Toxic emissions still growing

| 26/11/2019 | 7 Comments
Cayman News Service

(CNS): Greenhouse gas (GHG) emissions are continuing to rise, despite scientific warnings and political commitments, according to a new report from the United Nations Environment Programme. The latest alarming publication on climate change details the yawning gap between the emissions cuts needed to prevent the worst effects of climate change and the actual amount of gases humans are still releasing into the atmosphere.

The report’s authors found that there is “no sign” that levels of emissions in the atmosphere are going to peak anytime soon, with emissions having risen at a rate of 1.5% per year in the last decade. Total GHG emissions, including from land-use change, reached a record high of 55.3 GtCO2e last year.

“For ten years, the Emissions Gap Report has been sounding the alarm – and for ten years, the world has only increased its emissions,” said UN Secretary-General António Guterres in a press release about the report. “There has never been a more important time to listen to the science. Failure to heed these warnings and take drastic action to reverse emissions means we will continue to witness deadly and catastrophic heatwaves, storms and pollution.”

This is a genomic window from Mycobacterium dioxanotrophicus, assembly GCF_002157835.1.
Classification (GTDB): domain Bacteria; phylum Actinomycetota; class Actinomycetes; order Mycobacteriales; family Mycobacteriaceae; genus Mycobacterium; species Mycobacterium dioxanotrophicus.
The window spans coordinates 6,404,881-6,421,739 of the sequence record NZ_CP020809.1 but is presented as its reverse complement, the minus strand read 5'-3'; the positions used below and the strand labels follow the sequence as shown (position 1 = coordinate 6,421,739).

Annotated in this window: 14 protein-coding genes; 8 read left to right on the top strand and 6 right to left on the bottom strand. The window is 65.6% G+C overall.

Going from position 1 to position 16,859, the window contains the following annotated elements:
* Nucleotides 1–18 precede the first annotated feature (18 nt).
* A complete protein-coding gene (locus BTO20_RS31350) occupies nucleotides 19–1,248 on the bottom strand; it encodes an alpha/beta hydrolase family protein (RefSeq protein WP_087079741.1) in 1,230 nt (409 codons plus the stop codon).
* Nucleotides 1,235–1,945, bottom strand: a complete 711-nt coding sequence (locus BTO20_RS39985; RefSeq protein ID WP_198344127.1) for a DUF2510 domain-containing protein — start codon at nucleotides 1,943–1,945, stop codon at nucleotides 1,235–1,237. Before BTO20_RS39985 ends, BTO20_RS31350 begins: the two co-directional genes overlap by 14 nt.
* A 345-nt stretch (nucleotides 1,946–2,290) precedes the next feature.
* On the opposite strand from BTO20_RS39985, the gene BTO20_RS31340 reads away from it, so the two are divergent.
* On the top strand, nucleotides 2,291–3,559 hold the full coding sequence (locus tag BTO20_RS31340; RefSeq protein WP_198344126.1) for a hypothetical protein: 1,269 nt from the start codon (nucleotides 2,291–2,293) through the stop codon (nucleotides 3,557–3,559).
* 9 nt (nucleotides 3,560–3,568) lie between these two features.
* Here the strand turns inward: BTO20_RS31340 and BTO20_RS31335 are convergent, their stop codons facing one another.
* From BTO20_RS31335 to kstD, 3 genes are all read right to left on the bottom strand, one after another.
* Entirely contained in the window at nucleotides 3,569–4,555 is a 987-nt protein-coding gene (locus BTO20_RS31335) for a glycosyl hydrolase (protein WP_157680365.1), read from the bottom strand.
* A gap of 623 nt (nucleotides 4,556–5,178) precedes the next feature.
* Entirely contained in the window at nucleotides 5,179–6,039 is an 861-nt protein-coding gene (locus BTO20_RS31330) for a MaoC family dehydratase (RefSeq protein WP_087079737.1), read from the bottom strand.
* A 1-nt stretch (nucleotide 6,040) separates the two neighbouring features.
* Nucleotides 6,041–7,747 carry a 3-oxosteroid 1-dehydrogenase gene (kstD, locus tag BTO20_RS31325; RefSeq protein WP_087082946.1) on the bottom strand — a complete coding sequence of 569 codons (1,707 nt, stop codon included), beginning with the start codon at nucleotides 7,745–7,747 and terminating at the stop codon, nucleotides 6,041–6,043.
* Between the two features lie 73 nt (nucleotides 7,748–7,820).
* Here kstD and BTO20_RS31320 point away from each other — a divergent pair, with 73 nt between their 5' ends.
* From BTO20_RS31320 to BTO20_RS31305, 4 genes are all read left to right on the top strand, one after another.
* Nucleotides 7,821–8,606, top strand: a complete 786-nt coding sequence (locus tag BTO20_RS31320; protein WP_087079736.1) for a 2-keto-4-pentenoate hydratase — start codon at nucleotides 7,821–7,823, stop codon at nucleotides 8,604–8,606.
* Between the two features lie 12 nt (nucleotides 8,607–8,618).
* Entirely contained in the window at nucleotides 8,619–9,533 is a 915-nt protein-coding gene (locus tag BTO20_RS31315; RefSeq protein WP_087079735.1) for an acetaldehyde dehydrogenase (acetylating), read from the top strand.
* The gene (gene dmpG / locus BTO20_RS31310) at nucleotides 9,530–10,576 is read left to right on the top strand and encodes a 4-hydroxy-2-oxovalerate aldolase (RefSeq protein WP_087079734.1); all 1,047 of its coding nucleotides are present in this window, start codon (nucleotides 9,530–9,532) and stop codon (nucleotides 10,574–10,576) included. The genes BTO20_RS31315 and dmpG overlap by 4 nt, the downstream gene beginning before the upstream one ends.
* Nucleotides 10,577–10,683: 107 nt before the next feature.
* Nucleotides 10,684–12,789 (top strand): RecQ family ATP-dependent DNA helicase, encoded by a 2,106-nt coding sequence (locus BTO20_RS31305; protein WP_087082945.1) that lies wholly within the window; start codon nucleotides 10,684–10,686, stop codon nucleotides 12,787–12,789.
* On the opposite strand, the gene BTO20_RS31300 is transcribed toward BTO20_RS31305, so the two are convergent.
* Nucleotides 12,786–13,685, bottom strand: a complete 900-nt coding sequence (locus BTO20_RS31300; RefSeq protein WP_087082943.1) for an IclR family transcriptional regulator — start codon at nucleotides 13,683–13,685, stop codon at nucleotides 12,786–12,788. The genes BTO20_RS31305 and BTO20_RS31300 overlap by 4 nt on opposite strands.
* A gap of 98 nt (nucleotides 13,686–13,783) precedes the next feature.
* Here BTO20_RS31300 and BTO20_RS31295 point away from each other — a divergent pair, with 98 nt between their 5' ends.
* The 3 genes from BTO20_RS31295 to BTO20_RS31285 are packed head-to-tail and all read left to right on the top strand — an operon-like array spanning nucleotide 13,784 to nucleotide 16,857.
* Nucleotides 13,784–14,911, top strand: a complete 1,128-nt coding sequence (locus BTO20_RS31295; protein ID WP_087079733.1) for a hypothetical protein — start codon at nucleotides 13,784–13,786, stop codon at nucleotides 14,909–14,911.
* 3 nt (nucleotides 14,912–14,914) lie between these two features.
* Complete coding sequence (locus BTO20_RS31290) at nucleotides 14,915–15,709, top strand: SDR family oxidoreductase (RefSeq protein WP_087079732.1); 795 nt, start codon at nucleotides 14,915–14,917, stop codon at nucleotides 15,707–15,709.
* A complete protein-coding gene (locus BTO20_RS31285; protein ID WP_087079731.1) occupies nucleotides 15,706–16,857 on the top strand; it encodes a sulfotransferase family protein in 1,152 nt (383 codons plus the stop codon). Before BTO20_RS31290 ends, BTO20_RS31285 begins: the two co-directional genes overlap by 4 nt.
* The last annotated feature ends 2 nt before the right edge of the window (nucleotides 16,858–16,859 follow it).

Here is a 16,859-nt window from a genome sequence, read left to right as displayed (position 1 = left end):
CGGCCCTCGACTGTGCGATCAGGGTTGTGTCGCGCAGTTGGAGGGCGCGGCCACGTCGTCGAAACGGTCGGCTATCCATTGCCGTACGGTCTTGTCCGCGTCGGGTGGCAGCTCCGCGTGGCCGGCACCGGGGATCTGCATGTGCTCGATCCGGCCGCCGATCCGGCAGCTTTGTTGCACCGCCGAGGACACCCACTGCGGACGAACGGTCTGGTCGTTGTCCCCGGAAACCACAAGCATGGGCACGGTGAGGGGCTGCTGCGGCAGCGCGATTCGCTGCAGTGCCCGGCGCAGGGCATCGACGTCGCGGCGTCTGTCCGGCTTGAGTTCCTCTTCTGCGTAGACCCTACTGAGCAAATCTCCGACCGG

Each year, the emissions gap is growing and now researchers have calculated that the world will need to make cuts in emissions of 7.6% per year from 2020 to 2030 to meet the 1.5°C goal and 2.7% per year for the 2°C goal set in the Paris Accord.

To deliver on these cuts, the levels of ambition on commitments to decrease emissions now need to increase at least five-fold.

“We need to catch up on the years in which we procrastinated,” said Inger Andersen, executive director of the UN Environment Programme that produced the study. “If we do not do this, the 1.5C goal will be out of reach before 2030.”

The report came out Monday, on the eve of the COP25 climate summit that has opened in Madrid. It is supported by data from weather experts that the average concentrations of carbon dioxide in the atmosphere rose to 407.8 parts per million in 2018, up from 405.5 parts per million in 2017.

“There is no sign of a slowdown, let alone a decline, in greenhouse gases concentration in the atmosphere despite all the commitments under the Paris agreement,” said Petteri Taalas, secretary-general of the UN World Meteorological Organization. “It is worth recalling that the last time the Earth experienced a comparable concentration of CO2 was 3-5m years ago,” he added. “Back then, the temperature was 2-3C warmer, and sea level was 10-20 metres higher than now.”

See the report here

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Category: Climate Change, Science & Nature

Comments (7)

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  1. Anonymous says:

    Fix the damn dump

  2. Anonymous says:

    The most important statement is in the last paragraph. Petteri Taalas, secretary-general of the UN World Meteorological Organization says, “It is worth recalling that the last time the Earth experienced a comparable concentration of CO2 was 3-5m years ago.” “Back then, the temperature was 2-3C warmer, and sea level was 10-20 metres higher than now.”